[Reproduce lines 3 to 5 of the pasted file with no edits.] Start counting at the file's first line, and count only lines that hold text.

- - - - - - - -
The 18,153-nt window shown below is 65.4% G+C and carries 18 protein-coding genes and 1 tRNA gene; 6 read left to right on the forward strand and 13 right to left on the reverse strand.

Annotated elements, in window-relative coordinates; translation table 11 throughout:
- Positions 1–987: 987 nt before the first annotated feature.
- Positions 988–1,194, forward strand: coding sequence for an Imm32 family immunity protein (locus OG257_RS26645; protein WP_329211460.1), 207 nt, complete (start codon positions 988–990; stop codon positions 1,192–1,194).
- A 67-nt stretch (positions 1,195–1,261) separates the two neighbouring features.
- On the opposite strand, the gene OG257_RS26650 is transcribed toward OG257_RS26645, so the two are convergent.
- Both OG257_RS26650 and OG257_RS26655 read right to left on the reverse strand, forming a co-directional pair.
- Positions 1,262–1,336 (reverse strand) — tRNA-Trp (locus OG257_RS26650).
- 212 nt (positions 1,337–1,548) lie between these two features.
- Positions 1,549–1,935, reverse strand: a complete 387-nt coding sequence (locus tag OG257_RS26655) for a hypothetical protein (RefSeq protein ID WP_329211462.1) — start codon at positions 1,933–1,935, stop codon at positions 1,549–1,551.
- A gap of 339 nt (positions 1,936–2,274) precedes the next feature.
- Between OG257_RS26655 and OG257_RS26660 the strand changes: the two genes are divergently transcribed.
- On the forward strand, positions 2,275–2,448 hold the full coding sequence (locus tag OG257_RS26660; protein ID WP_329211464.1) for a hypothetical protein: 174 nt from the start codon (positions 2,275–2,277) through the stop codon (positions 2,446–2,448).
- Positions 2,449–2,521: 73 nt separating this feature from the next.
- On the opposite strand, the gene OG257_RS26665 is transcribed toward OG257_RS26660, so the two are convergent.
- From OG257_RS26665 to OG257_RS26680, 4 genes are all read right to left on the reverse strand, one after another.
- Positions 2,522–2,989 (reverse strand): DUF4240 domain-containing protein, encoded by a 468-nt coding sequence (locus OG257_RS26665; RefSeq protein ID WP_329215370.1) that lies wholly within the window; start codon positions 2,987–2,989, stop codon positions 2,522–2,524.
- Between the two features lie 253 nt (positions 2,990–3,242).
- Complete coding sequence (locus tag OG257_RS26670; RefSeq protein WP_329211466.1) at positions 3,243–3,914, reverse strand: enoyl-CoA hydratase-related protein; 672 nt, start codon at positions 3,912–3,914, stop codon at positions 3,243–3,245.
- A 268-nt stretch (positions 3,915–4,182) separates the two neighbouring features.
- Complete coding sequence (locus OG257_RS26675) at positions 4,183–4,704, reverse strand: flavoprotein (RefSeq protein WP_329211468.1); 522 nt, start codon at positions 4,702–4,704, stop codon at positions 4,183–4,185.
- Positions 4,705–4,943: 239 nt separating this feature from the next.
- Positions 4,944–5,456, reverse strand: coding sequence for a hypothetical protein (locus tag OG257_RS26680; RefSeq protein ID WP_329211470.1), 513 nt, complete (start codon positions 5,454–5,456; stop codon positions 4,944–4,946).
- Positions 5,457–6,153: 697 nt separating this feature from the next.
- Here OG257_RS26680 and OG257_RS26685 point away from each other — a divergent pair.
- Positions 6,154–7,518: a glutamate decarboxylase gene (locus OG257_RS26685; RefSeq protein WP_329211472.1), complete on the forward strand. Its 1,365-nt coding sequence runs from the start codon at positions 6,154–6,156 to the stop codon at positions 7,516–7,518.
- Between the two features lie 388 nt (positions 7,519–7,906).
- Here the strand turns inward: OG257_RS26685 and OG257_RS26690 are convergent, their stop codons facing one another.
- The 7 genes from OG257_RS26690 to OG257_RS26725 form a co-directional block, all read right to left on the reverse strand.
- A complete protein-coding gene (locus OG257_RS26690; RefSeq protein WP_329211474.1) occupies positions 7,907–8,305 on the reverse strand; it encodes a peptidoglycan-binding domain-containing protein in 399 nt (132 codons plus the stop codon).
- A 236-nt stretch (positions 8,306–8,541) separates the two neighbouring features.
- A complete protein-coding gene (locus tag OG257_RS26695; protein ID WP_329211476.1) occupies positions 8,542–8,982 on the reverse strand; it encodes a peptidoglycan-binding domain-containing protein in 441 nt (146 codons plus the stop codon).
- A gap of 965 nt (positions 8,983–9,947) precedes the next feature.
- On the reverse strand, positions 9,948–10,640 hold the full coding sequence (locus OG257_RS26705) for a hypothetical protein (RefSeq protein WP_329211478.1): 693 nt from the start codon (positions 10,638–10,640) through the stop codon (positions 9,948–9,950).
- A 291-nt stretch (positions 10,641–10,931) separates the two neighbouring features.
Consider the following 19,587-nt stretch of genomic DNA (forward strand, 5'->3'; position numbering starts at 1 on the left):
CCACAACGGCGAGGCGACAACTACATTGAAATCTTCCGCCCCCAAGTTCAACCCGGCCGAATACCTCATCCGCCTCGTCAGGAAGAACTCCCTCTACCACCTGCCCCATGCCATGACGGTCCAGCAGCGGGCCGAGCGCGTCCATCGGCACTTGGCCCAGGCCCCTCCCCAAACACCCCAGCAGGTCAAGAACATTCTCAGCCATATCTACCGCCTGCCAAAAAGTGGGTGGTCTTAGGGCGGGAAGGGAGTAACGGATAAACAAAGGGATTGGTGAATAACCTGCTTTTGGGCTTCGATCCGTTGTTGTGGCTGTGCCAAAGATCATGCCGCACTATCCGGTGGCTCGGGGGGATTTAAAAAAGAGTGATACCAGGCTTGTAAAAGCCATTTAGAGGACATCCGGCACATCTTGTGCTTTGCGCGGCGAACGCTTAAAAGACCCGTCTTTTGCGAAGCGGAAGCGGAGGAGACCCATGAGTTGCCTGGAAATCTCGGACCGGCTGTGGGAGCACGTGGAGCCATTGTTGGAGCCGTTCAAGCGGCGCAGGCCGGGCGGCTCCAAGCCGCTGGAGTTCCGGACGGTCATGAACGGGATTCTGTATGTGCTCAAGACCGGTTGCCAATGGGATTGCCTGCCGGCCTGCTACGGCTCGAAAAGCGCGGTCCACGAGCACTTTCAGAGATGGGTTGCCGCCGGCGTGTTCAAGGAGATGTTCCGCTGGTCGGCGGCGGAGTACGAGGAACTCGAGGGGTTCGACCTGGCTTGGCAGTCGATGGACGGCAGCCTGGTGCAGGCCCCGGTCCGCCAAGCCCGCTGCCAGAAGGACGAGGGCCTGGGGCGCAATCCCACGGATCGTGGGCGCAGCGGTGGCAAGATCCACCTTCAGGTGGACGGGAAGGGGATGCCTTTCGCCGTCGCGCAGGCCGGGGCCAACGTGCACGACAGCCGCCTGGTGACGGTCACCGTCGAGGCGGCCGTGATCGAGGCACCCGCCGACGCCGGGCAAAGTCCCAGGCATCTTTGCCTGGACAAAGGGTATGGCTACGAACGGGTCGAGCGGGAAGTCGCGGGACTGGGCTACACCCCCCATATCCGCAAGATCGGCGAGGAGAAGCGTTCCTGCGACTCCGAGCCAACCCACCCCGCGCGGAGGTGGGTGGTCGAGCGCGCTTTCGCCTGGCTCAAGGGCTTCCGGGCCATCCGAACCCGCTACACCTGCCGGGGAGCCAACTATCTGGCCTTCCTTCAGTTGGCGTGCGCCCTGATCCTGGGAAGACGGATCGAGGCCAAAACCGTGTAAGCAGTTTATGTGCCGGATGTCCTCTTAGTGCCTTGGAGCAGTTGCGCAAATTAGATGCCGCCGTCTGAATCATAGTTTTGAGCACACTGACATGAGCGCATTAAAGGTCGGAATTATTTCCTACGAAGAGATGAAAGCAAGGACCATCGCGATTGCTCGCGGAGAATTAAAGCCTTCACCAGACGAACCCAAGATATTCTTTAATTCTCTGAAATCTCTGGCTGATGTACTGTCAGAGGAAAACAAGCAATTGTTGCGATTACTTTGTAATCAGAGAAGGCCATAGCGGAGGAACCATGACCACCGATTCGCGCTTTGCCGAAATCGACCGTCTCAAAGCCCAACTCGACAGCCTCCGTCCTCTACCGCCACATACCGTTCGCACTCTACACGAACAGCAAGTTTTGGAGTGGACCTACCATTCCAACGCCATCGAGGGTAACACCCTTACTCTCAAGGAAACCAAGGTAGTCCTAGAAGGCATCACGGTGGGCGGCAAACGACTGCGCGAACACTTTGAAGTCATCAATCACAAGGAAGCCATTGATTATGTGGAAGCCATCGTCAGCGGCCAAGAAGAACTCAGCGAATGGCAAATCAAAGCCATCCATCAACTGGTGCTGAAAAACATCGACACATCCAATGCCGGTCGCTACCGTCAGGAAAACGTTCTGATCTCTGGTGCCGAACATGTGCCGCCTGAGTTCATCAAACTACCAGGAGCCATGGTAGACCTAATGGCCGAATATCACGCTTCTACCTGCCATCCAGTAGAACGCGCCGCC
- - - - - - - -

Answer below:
- Positions 1–987: 987 nt before the first annotated feature.
- Positions 988–1,194, forward strand: coding sequence for an Imm32 family immunity protein (locus OG257_RS26645; protein WP_329211460.1), 207 nt, complete (start codon positions 988–990; stop codon positions 1,192–1,194).
- A 67-nt stretch (positions 1,195–1,261) separates the two neighbouring features.